Deploy Windows Offloaded Data Transfers
Updated: August 13, 2014
Applies To: Windows Server 2012 R2, Windows Server 2012
This topic discusses how to deploy Windows Offloaded Data Transfer (ODX) in Windows Server 2012 to directly transfer data within or between compatible storage devices, bypassing the host computer. This topic also discusses hardware requirements, software requirements, and how to verify the performance of ODX after you implement it.
Although no action is required to use ODX with a compatible storage array and compatible applications, there are a number of tasks that you should perform to confirm that your environment is compatible with ODX and to verify that you are receiving the performance benefits of ODX, as discussed in this topic.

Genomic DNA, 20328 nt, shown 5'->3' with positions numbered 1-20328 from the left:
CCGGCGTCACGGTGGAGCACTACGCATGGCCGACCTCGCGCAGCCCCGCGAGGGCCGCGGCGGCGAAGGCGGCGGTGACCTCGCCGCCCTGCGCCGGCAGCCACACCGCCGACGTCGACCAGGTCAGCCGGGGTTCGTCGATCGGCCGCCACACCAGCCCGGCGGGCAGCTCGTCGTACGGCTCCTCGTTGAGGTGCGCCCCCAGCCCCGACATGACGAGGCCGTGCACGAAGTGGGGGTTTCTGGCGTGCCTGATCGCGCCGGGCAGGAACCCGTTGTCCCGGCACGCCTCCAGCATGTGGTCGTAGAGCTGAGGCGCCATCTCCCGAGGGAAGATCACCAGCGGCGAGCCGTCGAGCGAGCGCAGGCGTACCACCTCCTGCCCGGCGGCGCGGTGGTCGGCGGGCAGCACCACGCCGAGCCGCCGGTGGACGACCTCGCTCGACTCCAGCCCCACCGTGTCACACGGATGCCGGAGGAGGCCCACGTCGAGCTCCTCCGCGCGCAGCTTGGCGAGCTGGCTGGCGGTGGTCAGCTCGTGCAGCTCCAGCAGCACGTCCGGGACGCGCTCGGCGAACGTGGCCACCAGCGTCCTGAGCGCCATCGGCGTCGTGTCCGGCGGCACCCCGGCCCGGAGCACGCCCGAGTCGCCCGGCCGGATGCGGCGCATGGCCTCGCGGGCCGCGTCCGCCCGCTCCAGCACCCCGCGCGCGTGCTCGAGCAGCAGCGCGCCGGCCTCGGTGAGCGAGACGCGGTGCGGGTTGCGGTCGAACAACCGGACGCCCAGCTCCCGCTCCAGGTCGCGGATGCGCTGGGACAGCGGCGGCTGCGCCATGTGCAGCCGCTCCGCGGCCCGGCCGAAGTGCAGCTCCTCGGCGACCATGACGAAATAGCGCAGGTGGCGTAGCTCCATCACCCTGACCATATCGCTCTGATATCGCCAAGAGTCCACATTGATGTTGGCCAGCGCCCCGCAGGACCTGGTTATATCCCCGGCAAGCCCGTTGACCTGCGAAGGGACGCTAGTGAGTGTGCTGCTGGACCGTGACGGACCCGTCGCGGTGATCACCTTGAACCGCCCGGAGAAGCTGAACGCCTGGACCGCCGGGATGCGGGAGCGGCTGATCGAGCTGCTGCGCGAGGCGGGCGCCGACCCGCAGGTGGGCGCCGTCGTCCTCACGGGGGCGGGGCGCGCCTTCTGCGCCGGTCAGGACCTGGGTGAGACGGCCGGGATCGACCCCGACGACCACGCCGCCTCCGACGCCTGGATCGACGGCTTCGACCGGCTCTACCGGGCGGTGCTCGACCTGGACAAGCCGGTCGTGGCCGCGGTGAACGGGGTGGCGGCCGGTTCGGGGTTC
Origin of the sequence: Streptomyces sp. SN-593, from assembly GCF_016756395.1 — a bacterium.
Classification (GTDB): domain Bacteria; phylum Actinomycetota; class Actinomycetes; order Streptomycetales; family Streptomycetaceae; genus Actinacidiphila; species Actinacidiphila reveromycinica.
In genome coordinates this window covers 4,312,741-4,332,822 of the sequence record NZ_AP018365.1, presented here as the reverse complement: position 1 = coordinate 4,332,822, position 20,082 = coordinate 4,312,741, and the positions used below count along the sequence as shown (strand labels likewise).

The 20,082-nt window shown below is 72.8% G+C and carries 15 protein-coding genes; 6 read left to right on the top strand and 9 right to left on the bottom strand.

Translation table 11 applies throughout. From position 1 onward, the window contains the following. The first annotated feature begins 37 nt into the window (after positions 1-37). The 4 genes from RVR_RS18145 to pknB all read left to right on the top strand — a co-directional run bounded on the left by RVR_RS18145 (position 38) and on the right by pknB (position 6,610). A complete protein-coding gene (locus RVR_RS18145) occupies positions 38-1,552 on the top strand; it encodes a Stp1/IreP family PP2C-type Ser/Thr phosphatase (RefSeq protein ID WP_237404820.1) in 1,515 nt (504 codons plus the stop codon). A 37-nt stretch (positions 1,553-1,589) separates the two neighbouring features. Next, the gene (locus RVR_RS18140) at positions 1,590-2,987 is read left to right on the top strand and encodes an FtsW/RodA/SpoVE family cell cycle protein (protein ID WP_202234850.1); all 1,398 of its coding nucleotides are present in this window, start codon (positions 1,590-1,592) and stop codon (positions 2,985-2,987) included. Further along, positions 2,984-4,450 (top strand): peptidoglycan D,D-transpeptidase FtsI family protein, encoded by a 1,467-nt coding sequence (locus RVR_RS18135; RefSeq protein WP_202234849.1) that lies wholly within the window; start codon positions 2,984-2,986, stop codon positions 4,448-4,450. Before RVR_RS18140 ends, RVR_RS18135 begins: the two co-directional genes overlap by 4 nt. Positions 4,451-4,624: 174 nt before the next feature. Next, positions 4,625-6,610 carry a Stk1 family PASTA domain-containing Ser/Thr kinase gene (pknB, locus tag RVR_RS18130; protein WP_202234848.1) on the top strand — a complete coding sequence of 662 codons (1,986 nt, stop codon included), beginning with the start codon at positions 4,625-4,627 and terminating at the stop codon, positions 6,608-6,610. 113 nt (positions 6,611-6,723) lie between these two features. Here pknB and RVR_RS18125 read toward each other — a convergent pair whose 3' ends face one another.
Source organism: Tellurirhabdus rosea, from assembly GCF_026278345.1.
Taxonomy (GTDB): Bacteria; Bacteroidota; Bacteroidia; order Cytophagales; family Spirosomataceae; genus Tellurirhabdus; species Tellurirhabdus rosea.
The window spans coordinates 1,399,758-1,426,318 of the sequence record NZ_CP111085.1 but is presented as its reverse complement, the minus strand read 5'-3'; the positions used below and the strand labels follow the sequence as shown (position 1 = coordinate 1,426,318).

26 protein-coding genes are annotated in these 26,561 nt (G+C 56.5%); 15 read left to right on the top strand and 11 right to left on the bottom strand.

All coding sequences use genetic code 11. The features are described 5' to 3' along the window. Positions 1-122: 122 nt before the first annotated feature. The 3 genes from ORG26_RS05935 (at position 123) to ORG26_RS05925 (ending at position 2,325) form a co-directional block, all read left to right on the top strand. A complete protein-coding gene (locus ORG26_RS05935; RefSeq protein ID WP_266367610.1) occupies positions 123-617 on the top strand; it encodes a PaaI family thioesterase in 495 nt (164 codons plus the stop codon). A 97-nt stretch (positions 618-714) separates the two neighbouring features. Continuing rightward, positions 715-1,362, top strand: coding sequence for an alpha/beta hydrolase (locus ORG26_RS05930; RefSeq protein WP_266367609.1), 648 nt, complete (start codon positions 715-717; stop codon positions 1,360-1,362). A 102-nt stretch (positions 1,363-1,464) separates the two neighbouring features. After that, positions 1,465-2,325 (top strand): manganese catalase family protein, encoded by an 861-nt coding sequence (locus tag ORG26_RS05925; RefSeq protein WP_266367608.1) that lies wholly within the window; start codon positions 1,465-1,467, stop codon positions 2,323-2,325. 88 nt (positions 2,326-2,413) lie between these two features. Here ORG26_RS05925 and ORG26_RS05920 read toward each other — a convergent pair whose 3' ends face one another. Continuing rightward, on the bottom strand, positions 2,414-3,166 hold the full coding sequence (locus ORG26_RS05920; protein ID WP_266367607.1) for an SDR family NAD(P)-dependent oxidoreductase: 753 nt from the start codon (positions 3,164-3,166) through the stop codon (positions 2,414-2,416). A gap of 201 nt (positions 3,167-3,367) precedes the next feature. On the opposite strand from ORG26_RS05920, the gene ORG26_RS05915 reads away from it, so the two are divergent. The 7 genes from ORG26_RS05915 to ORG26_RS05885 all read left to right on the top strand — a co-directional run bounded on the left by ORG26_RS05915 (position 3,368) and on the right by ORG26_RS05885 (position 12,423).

In this document
To use ODX, your environment must meet the following hardware and software requirements.
To use ODX, your storage arrays must meet the following requirements:
Be certified as compatible with Windows Offloaded Data Transfer (ODX) on Windows Server 2012
Support cross-storage array ODX. To support ODX between storage arrays, the copy manager for the storage arrays must support cross-storage array ODX, and the storage arrays must be from the same vendor
Be connected by using one of the following protocols:
Fibre Channel over Ethernet
Serial Attached SCSI (SAS)
Use one of the following configurations:
One server with one storage array
One server with two storage arrays
Two servers with one storage array
Two servers with two storage arrays
To use ODX, your environment must support the following: